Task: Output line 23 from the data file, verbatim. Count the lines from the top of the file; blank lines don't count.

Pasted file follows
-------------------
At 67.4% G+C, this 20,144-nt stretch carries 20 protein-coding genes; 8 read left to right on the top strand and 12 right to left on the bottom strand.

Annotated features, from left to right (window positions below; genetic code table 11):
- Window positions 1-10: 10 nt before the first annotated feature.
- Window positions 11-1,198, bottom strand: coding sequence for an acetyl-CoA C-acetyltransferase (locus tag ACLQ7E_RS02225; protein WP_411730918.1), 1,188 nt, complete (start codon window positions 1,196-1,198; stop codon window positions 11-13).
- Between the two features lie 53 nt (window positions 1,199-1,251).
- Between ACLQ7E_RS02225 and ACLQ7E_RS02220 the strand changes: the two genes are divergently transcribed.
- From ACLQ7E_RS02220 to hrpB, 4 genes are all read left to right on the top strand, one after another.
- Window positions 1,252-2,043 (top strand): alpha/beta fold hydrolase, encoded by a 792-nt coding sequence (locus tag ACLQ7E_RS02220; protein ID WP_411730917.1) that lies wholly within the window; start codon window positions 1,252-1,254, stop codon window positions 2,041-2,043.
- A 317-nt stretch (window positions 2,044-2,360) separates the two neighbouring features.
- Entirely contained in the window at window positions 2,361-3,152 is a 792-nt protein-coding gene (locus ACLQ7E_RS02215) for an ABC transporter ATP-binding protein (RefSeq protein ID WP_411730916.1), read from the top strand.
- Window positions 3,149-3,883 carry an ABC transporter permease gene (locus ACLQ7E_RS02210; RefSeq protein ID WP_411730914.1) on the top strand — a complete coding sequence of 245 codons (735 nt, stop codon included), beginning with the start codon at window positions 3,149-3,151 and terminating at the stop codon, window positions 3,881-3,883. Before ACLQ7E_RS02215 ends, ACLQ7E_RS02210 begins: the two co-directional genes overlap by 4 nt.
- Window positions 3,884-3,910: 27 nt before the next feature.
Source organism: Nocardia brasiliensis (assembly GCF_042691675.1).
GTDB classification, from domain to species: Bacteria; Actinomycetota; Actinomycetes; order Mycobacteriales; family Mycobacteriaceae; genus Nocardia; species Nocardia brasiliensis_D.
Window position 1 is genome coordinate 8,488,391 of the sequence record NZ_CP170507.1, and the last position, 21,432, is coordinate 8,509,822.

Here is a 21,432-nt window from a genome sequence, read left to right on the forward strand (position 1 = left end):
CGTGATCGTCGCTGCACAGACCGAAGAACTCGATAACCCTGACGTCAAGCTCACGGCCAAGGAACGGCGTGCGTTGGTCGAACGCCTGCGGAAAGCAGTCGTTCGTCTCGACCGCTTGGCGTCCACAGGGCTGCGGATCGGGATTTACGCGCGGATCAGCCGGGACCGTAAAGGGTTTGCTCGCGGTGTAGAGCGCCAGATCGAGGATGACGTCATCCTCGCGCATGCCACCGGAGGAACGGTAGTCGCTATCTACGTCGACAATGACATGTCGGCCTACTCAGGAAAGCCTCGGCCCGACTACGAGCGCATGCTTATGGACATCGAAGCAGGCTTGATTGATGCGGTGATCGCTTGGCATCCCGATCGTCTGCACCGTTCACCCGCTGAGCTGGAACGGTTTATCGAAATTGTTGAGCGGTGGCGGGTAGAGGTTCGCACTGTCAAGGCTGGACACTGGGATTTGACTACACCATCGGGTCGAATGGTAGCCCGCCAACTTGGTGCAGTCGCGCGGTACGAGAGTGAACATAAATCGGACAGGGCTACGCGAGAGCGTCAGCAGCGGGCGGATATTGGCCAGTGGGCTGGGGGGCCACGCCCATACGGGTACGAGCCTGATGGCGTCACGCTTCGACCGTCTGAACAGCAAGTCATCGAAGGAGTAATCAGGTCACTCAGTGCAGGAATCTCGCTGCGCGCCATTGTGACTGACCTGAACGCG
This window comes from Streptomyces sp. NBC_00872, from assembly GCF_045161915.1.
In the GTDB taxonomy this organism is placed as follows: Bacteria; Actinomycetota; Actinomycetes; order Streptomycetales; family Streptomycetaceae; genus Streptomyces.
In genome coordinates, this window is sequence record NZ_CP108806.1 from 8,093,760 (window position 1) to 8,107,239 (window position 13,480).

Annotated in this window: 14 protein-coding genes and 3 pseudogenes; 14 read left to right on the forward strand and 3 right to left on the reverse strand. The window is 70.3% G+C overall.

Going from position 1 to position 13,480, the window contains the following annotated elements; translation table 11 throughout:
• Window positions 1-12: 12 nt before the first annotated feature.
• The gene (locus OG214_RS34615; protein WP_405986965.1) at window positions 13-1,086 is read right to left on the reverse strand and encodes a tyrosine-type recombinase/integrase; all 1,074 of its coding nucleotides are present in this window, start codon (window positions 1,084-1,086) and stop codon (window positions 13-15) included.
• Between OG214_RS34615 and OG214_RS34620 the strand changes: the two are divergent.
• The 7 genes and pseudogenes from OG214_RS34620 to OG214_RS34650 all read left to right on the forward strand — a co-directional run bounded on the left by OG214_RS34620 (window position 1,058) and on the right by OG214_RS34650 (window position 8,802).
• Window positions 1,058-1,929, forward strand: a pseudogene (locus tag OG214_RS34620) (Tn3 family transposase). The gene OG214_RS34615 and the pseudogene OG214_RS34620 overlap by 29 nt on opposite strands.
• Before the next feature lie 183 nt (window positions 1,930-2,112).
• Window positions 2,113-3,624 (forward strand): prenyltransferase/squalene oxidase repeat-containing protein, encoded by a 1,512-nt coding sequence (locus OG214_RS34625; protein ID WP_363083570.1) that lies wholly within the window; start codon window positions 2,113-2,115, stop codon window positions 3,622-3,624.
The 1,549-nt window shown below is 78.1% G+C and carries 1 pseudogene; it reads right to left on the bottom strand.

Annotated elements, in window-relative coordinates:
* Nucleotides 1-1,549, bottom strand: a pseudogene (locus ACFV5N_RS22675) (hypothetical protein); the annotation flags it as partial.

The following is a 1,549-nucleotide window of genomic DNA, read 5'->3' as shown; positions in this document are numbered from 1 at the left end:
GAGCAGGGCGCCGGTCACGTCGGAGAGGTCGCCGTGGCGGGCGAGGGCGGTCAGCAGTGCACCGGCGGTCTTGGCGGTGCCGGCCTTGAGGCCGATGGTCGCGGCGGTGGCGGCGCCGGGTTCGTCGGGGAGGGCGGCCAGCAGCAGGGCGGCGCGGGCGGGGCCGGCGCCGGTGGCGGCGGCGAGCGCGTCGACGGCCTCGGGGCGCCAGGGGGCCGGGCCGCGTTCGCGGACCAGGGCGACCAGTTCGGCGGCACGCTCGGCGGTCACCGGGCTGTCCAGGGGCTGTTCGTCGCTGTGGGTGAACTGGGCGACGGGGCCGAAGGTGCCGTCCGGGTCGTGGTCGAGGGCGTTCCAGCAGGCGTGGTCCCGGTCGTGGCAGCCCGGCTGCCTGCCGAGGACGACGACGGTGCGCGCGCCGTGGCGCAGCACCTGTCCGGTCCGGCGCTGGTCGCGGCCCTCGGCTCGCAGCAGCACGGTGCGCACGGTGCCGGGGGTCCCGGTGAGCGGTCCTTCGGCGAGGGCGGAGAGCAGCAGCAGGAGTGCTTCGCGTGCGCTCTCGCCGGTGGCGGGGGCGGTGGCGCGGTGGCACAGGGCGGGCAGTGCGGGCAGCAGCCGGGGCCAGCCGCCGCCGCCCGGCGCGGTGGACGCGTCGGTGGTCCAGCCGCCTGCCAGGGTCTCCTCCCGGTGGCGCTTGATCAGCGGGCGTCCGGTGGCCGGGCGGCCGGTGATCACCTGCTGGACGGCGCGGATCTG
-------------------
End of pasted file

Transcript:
• Window positions 1-12: 12 nt before the first annotated feature.